Journal of Epidemiology and Global Health

Volume 8, Issue 3-4, December 2018, Pages 231 - 235

Epidemiology of Meningitis in Oman—Implications for Future Surveillance

Authors
Padmamohan J. Kurup1, Seif Al-Abri2, Salim Al-Mahrooqi2, Amina Al-Jardani2, Shyam Bawikar2, Bader Al-Rawahi2, Idris Al-Abaidani2, *
1Directorate General for Health Services, Muscat, Oman
2Directorate General for Disease Surveillance and Control, Ministry of Health, Muscat, Oman
*Corresponding author. Email: dr.idris.oman@gmail.com
Corresponding Author
Idris Al-Abaidani
Received 15 October 2017, Accepted 9 February 2018, Available Online 31 December 2018.
DOI
https://doi.org/10.2991/j.jegh.2018.02.001How to use a DOI?
Keywords
Haemophilus influenzae, Lumbar puncture, Meningitis, Neisseria meningitides, Oman, Streptococcus pneumoniae, Surveillance
Abstract

Objectives:

This study aimed to understand the epidemiology of meningitis cases admitted to hospitals in Oman and to identify any changing microbial patterns from the introduction of the new vaccines.

Methods:

A retrospective analysis of all cases of meningitis reported through a national surveillance system. Meningitis is a notifiable disease.

Results:

Of a total of 581 cases of meningitis from the period between January 1, 2005 and December 31, 2013, 15% (88) were confirmed to be bacterial in origin and 7.2% (42/581) viral. In 50.9% (296) of patients with suspected pyogenic meningitis, no specific bacterial pathogen were identified, and in 26% of cases (151) a cerebrospinal fluid study could not be undertaken. Among 88 cases with confirmed bacterial pathogens the organisms identified were Streptococcus pneumoniae (65.9%), Neisseria meningitides (18.2%), Haemophilus influenzae (6.8%), and other organisms (9.1%). The peak incidence was in children <2 years of age (39.4%). It showed notable decline in H. influenzae cases as well as pneumococcal meningitis cases, possibly indicative of the successful immunization program.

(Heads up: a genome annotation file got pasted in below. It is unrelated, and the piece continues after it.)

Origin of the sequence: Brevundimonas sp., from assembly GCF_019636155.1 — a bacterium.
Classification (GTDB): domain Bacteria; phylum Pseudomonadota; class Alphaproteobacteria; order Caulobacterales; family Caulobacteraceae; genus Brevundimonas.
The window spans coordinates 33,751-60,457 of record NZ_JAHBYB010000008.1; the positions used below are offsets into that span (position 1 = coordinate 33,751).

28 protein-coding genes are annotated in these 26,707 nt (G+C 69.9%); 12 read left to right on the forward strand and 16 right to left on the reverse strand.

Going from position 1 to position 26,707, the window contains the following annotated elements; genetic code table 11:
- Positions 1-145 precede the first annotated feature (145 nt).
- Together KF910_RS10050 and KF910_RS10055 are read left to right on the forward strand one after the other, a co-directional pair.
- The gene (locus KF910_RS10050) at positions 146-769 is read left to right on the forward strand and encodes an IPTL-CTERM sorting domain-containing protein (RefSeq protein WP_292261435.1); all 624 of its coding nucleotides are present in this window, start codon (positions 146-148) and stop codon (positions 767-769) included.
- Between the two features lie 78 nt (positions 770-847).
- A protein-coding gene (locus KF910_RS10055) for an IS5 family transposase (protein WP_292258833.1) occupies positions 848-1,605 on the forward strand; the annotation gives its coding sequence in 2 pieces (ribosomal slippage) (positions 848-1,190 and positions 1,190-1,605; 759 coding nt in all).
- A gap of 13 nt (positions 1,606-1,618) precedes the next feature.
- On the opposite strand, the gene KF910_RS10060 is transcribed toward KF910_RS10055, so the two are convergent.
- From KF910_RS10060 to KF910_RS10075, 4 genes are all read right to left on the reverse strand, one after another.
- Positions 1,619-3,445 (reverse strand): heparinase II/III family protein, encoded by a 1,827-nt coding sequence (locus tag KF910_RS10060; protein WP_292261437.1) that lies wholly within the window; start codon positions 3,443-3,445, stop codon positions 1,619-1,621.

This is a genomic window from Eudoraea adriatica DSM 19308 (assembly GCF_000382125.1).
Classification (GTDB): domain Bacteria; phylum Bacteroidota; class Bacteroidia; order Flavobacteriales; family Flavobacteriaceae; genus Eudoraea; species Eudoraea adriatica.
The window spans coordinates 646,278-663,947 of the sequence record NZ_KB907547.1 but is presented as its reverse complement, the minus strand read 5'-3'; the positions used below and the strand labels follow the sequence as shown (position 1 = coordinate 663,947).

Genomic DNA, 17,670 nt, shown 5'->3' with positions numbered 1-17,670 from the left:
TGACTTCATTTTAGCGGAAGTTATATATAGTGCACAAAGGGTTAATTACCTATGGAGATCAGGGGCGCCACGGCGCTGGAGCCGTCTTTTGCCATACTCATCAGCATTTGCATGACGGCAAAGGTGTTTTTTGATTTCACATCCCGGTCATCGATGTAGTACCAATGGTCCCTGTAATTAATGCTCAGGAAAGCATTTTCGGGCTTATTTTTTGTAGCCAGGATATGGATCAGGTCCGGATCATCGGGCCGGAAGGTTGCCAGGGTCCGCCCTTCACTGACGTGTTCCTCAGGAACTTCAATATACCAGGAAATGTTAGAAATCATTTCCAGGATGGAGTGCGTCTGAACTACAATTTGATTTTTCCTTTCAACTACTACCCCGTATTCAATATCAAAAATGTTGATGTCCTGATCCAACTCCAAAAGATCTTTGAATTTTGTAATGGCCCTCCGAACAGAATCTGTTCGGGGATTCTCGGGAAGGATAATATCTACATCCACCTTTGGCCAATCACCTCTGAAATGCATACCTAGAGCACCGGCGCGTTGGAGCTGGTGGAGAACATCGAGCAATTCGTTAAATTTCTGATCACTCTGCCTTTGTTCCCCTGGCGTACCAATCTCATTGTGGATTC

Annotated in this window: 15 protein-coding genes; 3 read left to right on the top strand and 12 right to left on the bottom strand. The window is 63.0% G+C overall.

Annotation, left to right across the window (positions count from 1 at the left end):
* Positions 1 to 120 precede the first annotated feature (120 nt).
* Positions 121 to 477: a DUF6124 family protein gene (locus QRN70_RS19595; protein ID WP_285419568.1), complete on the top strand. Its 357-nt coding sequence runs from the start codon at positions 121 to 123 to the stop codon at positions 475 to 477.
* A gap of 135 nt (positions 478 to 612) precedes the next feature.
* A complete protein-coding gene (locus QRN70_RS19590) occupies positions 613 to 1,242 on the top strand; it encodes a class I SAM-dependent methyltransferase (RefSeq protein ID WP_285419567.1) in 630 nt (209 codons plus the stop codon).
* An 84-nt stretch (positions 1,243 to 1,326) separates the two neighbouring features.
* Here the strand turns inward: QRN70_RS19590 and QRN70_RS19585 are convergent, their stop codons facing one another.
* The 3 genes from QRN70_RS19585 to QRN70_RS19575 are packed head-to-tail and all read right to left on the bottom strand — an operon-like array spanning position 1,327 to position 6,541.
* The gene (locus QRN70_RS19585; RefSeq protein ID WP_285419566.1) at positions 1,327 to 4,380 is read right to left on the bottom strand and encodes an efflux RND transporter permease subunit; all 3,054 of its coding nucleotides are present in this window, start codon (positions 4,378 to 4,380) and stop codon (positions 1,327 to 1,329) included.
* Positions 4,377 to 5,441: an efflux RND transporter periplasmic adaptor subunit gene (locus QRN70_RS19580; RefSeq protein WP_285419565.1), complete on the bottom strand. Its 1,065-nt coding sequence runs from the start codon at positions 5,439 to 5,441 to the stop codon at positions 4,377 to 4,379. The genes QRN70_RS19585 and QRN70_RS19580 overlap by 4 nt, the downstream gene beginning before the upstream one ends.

Conclusion:

A drop in H. Influenzae and pneumococcal meningitis cases was possibly the effect of the introduction of vaccines. It shows the need for improving diagnostic accuracy, laboratory capacities, and quality of surveillance reporting.

Copyright
© 2018 Atlantis Press International B.V.
Open Access
This is an open access article under the CC BY-NC license (http://creativecommons.org/licences/by-nc/4.0/).

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Journal
Journal of Epidemiology and Global Health
Volume-Issue
8 - 3
Pages
231 - 235
Publication Date
2018/12
ISSN
2210-6014
DOI
https://doi.org/10.2991/j.jegh.2018.02.001How to use a DOI?
Copyright
© 2018 Atlantis Press International B.V.
Open Access
This is an open access article under the CC BY-NC license (http://creativecommons.org/licences/by-nc/4.0/).

Cite this article

TY  - JOUR
AU  - Padmamohan J. Kurup
AU  - Seif Al-Abri
AU  - Salim Al-Mahrooqi
AU  - Amina Al-Jardani
AU  - Shyam Bawikar
AU  - Bader Al-Rawahi
AU  - Idris Al-Abaidani
PY  - 2018
DA  - 2018/12
TI  - Epidemiology of Meningitis in Oman—Implications for Future Surveillance
JO  - Journal of Epidemiology and Global Health
SP  - 231
EP  - 235
VL  - 8
IS  - 3-4
SN  - 2210-6014
UR  - https://doi.org/10.2991/j.jegh.2018.02.001
DO  - https://doi.org/10.2991/j.jegh.2018.02.001
ID  - Kurup2018
ER  -